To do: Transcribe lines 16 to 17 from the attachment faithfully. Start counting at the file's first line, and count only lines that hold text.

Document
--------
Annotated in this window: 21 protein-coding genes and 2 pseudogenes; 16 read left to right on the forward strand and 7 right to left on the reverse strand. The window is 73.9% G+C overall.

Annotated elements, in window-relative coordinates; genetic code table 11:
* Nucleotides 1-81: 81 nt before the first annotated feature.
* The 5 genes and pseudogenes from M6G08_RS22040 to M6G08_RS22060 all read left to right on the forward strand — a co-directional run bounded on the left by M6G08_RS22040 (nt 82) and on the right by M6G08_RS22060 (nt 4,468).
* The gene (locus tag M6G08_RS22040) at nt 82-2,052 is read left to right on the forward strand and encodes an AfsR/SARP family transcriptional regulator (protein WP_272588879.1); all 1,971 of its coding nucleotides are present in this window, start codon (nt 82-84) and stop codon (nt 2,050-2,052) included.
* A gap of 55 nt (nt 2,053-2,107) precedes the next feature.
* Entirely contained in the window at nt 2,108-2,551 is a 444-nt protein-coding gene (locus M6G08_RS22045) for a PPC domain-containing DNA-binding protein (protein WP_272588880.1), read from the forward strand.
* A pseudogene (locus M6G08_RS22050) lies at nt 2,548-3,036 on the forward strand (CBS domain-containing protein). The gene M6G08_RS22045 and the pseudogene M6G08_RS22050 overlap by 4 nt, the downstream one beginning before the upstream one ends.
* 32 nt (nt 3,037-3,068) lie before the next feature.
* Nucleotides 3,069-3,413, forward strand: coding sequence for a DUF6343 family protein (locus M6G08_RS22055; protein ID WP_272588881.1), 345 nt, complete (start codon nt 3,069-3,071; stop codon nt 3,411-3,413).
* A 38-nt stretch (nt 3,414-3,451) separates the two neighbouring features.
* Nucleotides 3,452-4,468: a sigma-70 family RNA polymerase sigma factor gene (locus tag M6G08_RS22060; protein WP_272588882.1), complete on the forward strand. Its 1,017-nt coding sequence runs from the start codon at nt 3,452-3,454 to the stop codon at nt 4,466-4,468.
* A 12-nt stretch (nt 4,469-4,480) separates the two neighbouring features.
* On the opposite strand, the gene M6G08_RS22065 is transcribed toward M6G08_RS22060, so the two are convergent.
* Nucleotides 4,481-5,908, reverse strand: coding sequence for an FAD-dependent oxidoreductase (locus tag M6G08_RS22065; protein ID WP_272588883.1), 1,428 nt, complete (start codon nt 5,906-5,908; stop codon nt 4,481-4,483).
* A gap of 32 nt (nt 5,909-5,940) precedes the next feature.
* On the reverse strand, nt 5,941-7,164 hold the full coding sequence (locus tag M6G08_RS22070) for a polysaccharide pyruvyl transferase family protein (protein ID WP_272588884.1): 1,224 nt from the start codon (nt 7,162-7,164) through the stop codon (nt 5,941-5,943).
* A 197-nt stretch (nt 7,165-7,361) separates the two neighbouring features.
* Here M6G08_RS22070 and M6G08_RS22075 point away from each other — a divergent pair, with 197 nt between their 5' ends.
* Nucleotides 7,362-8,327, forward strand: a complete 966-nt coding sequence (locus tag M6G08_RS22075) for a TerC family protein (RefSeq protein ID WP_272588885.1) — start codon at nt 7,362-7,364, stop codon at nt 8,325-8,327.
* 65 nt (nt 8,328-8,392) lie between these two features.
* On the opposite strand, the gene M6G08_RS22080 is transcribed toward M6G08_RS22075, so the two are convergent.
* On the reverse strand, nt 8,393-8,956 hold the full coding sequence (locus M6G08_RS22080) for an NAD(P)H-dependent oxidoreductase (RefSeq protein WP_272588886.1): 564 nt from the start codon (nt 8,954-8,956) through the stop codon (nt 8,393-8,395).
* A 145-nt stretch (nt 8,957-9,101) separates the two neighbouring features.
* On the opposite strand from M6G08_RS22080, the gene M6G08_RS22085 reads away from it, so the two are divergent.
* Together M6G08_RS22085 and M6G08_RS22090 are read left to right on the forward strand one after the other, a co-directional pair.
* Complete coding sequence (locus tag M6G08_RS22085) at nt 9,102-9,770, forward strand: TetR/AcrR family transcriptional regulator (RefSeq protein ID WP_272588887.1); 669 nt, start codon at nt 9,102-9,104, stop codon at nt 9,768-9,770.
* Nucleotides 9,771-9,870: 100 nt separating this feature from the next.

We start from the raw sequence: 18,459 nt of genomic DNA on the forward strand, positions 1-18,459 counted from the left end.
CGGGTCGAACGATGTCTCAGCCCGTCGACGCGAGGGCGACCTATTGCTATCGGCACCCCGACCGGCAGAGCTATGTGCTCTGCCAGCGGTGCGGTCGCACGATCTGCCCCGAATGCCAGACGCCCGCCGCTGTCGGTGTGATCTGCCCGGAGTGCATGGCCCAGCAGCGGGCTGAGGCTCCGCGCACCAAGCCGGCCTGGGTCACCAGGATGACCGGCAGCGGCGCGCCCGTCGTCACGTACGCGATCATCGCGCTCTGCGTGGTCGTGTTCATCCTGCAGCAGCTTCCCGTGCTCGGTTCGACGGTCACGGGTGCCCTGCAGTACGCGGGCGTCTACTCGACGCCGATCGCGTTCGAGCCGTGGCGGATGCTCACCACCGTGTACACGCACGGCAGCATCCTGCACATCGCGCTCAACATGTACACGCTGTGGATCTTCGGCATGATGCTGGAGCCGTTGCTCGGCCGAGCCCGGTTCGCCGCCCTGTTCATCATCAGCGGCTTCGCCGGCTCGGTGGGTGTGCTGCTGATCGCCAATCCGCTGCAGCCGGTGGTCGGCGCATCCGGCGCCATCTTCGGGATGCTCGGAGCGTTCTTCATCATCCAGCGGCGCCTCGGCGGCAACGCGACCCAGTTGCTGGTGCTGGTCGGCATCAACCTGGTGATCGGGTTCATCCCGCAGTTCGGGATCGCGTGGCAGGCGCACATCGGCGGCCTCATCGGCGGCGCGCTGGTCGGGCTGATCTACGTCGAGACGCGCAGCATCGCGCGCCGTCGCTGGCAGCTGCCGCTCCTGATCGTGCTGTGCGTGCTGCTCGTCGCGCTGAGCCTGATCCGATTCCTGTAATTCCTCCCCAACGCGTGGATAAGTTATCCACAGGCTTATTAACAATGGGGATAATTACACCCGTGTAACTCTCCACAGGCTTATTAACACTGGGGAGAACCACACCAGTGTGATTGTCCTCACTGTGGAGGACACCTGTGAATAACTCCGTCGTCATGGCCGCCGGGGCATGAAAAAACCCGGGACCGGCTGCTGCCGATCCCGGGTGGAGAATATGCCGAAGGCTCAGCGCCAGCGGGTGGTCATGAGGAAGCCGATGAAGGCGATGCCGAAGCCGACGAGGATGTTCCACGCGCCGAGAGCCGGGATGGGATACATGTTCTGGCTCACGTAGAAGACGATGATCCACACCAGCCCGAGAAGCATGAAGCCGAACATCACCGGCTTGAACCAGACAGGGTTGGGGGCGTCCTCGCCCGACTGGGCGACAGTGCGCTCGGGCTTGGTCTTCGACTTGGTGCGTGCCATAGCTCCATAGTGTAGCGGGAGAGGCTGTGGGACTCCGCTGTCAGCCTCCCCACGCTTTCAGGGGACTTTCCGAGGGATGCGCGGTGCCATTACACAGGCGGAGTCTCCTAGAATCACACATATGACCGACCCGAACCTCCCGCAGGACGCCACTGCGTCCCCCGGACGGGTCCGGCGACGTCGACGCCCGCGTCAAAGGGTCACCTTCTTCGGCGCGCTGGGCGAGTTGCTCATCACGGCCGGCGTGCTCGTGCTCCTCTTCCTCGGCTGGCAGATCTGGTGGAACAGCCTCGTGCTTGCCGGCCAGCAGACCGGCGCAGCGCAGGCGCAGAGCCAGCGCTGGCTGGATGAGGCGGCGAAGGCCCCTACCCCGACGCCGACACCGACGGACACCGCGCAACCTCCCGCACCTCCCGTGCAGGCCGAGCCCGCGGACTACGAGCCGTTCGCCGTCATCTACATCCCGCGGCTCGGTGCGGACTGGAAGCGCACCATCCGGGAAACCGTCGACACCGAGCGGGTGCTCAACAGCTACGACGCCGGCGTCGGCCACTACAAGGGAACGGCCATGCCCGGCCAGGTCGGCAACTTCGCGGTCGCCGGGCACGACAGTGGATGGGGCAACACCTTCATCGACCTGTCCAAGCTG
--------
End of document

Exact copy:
* A gap of 32 nt (nt 5,909-5,940) precedes the next feature.
* On the reverse strand, nt 5,941-7,164 hold the full coding sequence (locus tag M6G08_RS22070) for a polysaccharide pyruvyl transferase family protein (protein ID WP_272588884.1): 1,224 nt from the start codon (nt 7,162-7,164) through the stop codon (nt 5,941-5,943).